It’s Time to Start Respecting Russell Wilson’s Greatness

Ronald C. Modra / Sports Imagery

It’s remarkable how quickly the narrative shifts.

Russell Wilson led the Seattle Seahawks to a 36-12 regular season record in his first three seasons. In addition, the Hawks achieved two Super Bowl appearances in this stretch, including the first championship in franchise history. It would be an incredibly successful stretch for anybody; the fact that Wilson accomplished it so early in his career made the feat even more impressive.

However, many people felt that Wilson was an overrated player. Their reasoning was that the Seahawks were dominant because of their all-time great defense and running back. They argued that other young quarterbacks (like Andrew Luck) could have accomplished just as much, if not more, on the Seahawks.

In short, critics insisted that Russell Wilson was not a primary reason for the success of the Seattle Seahawks. Maybe there was some truth to that claim. It was a valid argument to have.

However, there’s no question about it today. He has gone from arguably being overrated earlier in his career to now being severely underrated.

Russell Wilson is the Seattle Seahawks. He is a top quarterback in football. It’s time to start respecting him.

The biggest story of the season has been the historic performance of Kansas City Chiefs quarterback Patrick Mahomes. In his sophomore year, Mahomes has a chance to be the first quarterback to throw for 5,000 yards and 50 touchdowns in a single season. Mahomes looked to continue his MVP season in Seattle. Instead, Russell Wilson stole the show.

Wilson threw for 271 yards on just 29 attempts (versus 40 attempts for 273 yards by Mahomes) along with 3 touchdowns and no turnovers — good for a 127.2 passer rating. Wilson was the highest graded quarterback of Week 16 by Pro Football Focus.

The Seahawks emerged victorious with a final score of a 38-31. The win clinched a postseason spot for Seattle and another winning season for Wilson — the seventh of his seven-year career.

Wilson’s highlight of the night was certainly this deep bomb to Tyler Lockett with just 3 minutes to go in a tight game:

Wilson is continuing to prove that he very well may be the best deep ball passer in football. When throwing deep (20+ yards), Wilson has thrown for 970 yards, 14 touchdowns and just a single interception, good for the second-best deep passer rating (126.5) in the NFL. He is also throwing it deep on 16.2% of his attempts, the third-highest rate in the NFL. Wilson’s deep ball volume has dispelled the argument that he is simply a game manager.

Wilson’s passer rating of 112.7 is the third-highest in the NFL and the highest of his career. More notably, his touchdown percentage of 8.4% is the sixth-highest since 1985. The rate is even higher than Peyton Manning’s in 2013 when he threw for a record 55 passing touchdowns. Also, Wilson’s interception percentage of 1.5% is the lowest rate of his career.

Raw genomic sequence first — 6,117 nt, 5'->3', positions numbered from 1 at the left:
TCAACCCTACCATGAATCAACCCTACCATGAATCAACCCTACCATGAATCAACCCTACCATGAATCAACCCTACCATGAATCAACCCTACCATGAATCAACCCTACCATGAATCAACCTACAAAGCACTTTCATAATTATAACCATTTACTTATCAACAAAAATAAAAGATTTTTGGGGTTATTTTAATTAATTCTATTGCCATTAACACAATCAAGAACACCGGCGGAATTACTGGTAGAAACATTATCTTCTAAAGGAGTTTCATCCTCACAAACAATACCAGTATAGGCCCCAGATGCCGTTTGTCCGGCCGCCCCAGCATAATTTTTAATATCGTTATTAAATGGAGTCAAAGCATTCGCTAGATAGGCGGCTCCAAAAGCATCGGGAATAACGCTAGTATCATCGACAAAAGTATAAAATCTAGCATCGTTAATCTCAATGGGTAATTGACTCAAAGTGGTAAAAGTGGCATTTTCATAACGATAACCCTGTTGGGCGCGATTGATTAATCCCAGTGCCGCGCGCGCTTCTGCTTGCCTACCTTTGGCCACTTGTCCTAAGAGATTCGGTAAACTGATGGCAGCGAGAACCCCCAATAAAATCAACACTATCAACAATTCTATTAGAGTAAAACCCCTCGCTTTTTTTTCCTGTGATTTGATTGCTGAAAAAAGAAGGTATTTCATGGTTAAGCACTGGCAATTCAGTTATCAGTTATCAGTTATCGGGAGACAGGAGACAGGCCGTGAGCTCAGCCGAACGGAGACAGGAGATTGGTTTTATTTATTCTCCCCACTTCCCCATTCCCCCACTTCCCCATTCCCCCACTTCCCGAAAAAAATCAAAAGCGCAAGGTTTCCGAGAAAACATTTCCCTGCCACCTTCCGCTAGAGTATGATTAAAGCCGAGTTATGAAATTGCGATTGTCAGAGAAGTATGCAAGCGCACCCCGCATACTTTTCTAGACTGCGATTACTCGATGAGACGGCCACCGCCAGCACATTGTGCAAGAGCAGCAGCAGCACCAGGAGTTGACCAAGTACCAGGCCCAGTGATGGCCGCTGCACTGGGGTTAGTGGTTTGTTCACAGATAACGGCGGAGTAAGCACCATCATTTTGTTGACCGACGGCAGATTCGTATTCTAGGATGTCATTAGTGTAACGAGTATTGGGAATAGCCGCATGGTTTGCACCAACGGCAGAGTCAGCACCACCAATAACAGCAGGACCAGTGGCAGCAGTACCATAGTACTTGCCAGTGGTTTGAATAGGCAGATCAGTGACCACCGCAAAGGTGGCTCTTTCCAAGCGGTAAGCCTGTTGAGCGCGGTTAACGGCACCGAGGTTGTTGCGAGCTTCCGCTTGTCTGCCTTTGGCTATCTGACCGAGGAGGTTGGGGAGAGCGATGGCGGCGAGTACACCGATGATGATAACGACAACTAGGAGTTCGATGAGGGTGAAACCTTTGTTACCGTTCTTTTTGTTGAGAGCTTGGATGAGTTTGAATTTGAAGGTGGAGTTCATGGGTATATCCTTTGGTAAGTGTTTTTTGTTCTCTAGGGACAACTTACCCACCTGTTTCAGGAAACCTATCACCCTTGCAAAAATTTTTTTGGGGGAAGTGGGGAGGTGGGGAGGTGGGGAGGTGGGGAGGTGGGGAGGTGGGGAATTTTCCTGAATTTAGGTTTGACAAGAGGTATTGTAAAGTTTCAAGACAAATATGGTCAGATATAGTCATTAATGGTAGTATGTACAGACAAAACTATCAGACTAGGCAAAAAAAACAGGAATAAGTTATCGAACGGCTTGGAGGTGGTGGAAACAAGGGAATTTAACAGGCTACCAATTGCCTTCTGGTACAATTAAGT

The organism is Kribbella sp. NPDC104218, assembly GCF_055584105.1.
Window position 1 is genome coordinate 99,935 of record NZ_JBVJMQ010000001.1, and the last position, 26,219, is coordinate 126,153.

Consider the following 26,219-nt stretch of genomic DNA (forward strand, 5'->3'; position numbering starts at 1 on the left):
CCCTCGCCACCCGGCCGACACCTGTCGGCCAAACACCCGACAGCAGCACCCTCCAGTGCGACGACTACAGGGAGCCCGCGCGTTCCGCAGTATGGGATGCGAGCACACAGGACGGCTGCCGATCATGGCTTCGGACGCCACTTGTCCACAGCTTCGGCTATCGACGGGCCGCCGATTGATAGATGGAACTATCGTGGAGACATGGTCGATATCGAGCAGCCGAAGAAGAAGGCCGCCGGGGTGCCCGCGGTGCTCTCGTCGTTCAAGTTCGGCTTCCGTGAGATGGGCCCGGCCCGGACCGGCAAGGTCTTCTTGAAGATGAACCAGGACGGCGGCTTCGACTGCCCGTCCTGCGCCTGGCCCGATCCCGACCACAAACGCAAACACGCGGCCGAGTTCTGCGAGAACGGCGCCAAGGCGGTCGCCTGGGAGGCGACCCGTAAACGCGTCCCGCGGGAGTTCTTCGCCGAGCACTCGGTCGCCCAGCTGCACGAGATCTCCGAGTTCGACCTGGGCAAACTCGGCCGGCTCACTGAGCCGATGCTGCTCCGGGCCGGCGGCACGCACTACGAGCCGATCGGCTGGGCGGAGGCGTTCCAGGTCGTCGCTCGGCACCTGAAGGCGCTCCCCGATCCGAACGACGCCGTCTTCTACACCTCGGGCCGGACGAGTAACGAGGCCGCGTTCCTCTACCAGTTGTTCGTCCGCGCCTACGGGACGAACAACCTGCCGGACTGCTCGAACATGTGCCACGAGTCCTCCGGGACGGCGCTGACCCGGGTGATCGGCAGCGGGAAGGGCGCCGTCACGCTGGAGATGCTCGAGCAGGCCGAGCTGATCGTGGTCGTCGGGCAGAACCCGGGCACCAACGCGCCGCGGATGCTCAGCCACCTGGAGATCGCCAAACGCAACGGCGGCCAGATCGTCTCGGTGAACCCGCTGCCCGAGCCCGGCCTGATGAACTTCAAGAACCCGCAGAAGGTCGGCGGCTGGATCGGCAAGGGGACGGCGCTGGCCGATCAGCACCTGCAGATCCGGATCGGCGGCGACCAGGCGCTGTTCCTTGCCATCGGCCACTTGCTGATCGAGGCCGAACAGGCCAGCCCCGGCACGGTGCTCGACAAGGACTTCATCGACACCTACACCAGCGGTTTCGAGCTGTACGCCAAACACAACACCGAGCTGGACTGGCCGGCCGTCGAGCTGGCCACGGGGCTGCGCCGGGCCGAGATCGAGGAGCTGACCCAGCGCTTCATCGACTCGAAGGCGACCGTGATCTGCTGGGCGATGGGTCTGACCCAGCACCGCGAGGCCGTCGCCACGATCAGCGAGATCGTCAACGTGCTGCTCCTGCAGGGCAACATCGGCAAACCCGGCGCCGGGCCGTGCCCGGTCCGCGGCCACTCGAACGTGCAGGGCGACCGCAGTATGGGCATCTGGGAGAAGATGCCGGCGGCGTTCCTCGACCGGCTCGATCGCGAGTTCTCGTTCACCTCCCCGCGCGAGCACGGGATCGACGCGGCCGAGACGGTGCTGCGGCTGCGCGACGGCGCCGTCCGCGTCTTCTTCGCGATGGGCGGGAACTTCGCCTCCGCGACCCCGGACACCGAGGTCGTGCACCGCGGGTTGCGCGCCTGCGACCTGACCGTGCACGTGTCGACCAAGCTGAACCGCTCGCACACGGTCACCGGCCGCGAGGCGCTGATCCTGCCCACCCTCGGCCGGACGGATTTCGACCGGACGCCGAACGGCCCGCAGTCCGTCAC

Wilson’s efficiency is remarkable considering he’s still consistently making big plays. His big-time throw percentage of 9.3% isn’t just the highest mark in the NFL this season — it’s third-highest since PFF began tracking the metric in 2006. A big-time throw is described as a pass with excellent ball location and timing, generally thrown further down the field and into a tight window. For comparison, Mahomes’ big-time throw percentage is just 7.6%.

In addition, Wilson’s expected completion percentage of 59.7% is among the lowest in the league. This number demonstrates the difficulty of a quarterback’s passes. If a player has a higher actual COMP% than their expected, they are exceeding expectations. Wilson’s actual completion percentage is 66.0%. This means that his actual completion percentage is 6.3 higher than his expected completion percentage. The differential is the second-highest in the NFL, behind only Drew Brees.

According to Football Outsiders’ DVOA metric, the Seahawks boast the NFL’s 6th best passing offense. This is especially impressive considering the Seahawks’ offensive line has been lacking in pass protection compared to other teams.

 Passing Offense Rank (DVOA)Offensive Line's Pass Protection Rank (DVOA)
Kansas City Chiefs17
Los Angeles Chargers211
New Orleans Saints32
New England Patriots41
Los Angeles Rams55
Seattle Seahawks628
Pittsburgh Steelers74

Some may point to the Seahawks’ league-best rushing attack as the reason for Wilson’s success. However, this is just another attempt to discredit his achievements. Defenses are stacking the box against running back Chris Carson on just 19.74% of his rushes. For perspective, defenses stack the box against the Steelers on ~30% of their rushes despite quarterback Ben Roethlisberger playing at an elite level. This demonstrates the respect that opposing defenses have to show Russell Wilson’s passing ability.